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Basic programming question & router question


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First the routing question..

I have 2 routers, one which is half router and half cable modem provided by my ISP and one router which i use for my room to multi network to my xbox 360, pc, laptop, ect.. the one my ISP gave me starts with 192.168.1.1 and the belkin I have starts with 192.168.2.1 which ussually made it easy to set up because it did not conflict with my netgear router which also had a default of 192.168.1.1, how do you set them both up together if they have the same default ip? and also the belkin which started with the 192.168.2.1 instead of the 1.1 recently after the reset, now some pc's are showing that as the ip or connection when i do an ipconfig, and they are not even wired to that router.. and when i do a ipconfig /release or ipconfig /renew it said I do not have the priviledges to do that in Cmd. Does Vista require some kind of super user command first like Ubuntu? like Sudo Ipconfig /release? any help would be appriciated this is a mess..

2nd question reguarding programming..

In early math i was taught the sign < or > was like a pacman and pointed in the direction that went to the highest amount.. in programming is it different and set so > permenantly means greater then or < means perm lesser then? My text book makes it look like > is always greater then and < is always less then, or do most programming languages use the same logic i was taught in 4th grade and the pacman guy (< alwways eats the larger number or value?

thanks

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Just trying to get them to work..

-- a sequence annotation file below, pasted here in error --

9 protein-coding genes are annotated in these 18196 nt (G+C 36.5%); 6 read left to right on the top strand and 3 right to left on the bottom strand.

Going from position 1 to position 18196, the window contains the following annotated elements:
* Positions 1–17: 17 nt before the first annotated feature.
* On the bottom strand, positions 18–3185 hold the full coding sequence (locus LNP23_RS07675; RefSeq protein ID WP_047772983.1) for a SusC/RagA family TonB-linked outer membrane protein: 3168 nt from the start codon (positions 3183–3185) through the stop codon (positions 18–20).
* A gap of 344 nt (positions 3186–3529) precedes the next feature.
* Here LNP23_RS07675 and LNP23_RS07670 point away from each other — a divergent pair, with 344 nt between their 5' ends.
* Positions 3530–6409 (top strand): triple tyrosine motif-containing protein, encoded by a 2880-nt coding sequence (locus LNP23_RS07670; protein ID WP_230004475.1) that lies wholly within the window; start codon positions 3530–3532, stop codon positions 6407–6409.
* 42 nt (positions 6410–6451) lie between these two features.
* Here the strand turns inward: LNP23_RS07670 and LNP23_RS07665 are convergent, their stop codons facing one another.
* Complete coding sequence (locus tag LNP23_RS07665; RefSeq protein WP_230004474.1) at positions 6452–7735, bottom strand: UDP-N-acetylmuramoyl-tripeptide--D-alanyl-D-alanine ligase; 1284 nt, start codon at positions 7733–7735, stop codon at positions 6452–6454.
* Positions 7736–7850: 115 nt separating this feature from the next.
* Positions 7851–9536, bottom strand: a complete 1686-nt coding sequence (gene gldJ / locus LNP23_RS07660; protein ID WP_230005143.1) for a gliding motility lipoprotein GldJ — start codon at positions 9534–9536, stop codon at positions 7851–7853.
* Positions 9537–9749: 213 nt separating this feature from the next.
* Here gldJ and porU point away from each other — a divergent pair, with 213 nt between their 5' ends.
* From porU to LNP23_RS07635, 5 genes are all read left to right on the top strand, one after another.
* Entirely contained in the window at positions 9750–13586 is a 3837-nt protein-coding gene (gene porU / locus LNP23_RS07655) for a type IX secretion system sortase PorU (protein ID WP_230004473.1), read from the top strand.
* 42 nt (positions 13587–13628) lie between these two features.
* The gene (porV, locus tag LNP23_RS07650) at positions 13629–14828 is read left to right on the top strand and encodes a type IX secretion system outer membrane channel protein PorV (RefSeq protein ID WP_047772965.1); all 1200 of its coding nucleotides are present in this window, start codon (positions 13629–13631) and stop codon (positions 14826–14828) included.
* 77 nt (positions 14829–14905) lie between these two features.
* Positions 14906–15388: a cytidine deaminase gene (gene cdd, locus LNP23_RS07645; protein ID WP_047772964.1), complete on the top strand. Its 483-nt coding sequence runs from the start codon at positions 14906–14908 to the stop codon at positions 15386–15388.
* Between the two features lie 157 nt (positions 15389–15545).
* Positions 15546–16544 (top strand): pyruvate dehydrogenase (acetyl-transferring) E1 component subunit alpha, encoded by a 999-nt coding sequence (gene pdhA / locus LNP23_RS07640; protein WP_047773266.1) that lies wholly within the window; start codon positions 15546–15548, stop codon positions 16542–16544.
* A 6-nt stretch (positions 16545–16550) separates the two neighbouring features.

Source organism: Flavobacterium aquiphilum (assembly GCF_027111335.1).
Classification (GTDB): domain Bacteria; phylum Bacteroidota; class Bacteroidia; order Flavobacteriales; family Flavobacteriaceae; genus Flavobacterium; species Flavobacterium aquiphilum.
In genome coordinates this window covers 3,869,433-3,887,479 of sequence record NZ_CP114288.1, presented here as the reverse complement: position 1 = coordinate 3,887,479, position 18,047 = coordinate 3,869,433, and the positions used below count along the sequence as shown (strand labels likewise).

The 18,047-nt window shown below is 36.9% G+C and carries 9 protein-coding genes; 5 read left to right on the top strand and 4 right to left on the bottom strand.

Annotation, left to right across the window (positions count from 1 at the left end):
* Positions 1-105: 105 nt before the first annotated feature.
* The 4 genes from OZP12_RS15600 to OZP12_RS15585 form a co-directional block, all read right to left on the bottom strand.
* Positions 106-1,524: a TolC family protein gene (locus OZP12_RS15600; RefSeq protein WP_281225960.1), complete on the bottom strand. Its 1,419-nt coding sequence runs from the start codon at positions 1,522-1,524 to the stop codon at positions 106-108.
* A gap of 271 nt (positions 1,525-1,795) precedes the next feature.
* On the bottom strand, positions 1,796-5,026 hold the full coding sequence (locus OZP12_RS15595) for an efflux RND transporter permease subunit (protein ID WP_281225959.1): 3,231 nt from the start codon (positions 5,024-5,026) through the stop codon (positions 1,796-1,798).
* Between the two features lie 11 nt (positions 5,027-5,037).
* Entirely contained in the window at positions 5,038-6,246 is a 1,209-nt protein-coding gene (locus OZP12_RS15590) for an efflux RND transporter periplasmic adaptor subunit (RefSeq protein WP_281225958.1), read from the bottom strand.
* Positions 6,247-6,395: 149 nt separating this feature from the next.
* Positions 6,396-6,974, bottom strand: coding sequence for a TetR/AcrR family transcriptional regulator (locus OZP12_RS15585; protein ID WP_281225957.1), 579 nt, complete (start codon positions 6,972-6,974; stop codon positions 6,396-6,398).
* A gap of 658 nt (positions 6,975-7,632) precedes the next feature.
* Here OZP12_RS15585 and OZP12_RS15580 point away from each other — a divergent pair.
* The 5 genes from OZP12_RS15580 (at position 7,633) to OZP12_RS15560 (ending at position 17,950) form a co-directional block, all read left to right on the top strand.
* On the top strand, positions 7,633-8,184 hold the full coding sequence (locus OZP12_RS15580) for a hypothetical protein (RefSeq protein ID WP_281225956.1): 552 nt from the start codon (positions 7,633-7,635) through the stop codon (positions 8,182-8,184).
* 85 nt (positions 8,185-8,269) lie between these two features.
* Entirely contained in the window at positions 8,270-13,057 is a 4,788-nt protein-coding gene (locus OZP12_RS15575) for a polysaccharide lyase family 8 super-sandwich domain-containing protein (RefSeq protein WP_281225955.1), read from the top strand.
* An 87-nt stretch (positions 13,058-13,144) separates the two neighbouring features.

I have 2 routers, one which is half router and half cable modem provided by my ISP and one router which i use for my room to multi network to my xbox 360, pc, laptop, ect.. the one my ISP gave me starts with 192.168.1.1 and the belkin I have starts with 192.168.2.1 which ussually made it easy to set up because it did not conflict with my netgear router which also had a default of 192.168.1.1, how do you set them both up together if they have the same default ip? and also the belkin which started with the 192.168.2.1 instead of the 1.1 recently after the reset, now some pc's are showing that as the ip or connection when i do an ipconfig, and they are not even wired to that router.. and when i do a ipconfig /release or ipconfig /renew it said I do not have the priviledges to do that in Cmd. Does Vista require some kind of super user command first like Ubuntu? like Sudo Ipconfig /release?

and I know what math symbols are, I dont think you read anything I typed. Can you please read it first before responding? thanks